Fundamental investment about the properties of EP to comply with security reasons is given by analysing EP from other tokamak devices. Carbon based materials are considered as plasma facing materials in stellarators. A comparison between tritium release and chemical composition of plasma exposed materials will allow to expand the knowledge about materials behaviour in fusion devices.
        Temperature programmed tritium thermodesorption results show to differences between ILW and C-wall plasma facing surface samples. Tritium release from a sample, cut from ILW inner divertor vertical tile, is in range 470-870 K. From analogous position from JET-C wall tritium releases 450-1180 K, while from EP: 370-1140 [2].
        Selected EP were investigated with means of energy dispersion X-ray (EDX), infrared, electron spin resonance and Raman spectrometry.
        EDX analysis of EP shows presence of metallic impurities (Fe, Ni, W etc.) and carbon as main component. With electron spin resonance spectrometry two types of paramagnetic centres - g=2.002 and g=2.12, are characterized. Raman spectra allowed to estimate that in EP are graphite nano-crystals with size ~15 nm. Infrared spectra show presence of inorganic oxides. The obtained results supplement the information about composition of the EP from fusion devices.

        1.M.Rubel et al./Nuclear Fusion 57 (2017) 066027
        2.L.Avotina et al./Advanced Materials and Technologies, Palanga, Lithuania, 2015, 144, P125

        This work has been carried out within the framework of the EUROfusion Consortium and has received funding from the Euratom research and training programme 2014-2018 under grant agreement No 633053. The views and opinions expressed herein do not necessarily reflect those of the European Commission.

        Speaker: Dr Liga Avotina (Institute of Chemical Physics, University of Latvia)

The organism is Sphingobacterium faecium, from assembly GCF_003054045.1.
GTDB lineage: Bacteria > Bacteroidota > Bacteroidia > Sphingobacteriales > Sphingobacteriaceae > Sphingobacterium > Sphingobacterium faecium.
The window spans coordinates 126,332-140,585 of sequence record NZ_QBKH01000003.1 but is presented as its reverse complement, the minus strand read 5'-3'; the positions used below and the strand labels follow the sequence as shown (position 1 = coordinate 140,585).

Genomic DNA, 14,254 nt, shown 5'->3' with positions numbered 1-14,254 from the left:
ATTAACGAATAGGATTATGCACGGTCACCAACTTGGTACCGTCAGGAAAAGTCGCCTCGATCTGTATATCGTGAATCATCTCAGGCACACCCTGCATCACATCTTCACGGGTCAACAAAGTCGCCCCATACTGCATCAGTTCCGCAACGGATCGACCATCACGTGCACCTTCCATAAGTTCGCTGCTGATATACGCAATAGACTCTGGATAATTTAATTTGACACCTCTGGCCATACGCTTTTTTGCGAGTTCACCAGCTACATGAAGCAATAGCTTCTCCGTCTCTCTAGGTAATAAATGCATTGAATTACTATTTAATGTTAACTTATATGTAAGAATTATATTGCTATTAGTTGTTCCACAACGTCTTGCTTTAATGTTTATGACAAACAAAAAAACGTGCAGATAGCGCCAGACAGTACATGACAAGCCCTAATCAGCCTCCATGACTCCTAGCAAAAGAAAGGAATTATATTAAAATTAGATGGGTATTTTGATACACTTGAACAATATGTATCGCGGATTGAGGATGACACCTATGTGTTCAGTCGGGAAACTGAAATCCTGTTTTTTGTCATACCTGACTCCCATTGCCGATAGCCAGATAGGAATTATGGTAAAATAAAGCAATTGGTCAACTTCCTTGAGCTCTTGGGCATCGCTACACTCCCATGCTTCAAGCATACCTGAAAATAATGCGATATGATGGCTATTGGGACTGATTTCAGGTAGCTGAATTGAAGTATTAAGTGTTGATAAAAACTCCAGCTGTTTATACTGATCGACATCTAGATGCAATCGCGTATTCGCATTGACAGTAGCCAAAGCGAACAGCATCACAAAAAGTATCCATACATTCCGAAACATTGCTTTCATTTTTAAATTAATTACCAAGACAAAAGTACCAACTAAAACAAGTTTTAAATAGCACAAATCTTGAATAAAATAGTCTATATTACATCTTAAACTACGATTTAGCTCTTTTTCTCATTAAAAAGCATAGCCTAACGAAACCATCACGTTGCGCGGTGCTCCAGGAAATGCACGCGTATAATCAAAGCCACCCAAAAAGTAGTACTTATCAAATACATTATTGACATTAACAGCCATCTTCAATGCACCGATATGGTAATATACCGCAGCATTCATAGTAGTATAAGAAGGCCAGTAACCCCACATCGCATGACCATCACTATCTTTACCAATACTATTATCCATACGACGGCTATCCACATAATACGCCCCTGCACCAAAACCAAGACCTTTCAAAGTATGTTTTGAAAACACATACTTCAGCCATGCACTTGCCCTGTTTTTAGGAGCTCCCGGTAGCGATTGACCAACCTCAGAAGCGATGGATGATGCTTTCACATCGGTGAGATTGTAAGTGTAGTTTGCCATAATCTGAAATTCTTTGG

• 11:00
        Analysis of technical and economic parameters of fusion power plants in future power systems 2h

        To restrict climate change, it is highly desirable to replace conventional power plants by emission free technologies like solar and wind power. This leads to increased shares of fluctuating sources in the power system challenging the balance between generation and demand. Moreover, as the transportation and heating sectors are expected to shift towards using more electricity the projected demand rises strongly. To ensure both sufficient supply and long-term stability of power systems, fusion power may play an important role in the future due to its advantageous properties. Fusion energy is emission free, controllable and inherently safe.

        In recent years a lot of research has been conducted focusing on the technical principles of commercial fusion power. However, less investigation has been done regarding the interaction of different future power plants with the power system.

        This paper provides a detailed analysis of technical and economic parameters of fusion power plants which are relevant in context of power system such as efficiency, heat losses, investment costs and startup costs. Therefore, two linear optimization models – urbs and evrys – are applied which both represent the European power system by including power plants, storages, transmission lines and loads of 34 countries. Both models optimize the total system costs. urbs is applied for expansion planning whereas evrys present a detailed dispatch in hourly resolution. As a result, clear statements about system costs, system configuration and system operation are made based on a comprehensive scenario framework.

        First results indicate, that investment costs and fixed costs of fusion power plants as well as emission restriction highly affect investment decisions. The more flexible a fusion plant can operate, the more fusion power will be installed. The operation of fusion power plants is more dependent on efficiency rates and startup costs than on thermal properties like cooling and heating.

        Speaker: Inga Maria Müller (Technical University of Munich)
      • 11:00
        ANITA-NC: a Code System for Modelling Material Activation Induced by Neutral or Charged Particles 2h

        The evaluation of the neutron induced material activation plays an important role for the development of future fusion power plants for issues related to safety, engineering design and radioactive waste management. For these devices the activation codes and cross section libraries handling neutron energies up to 20 MeV are quite adequate.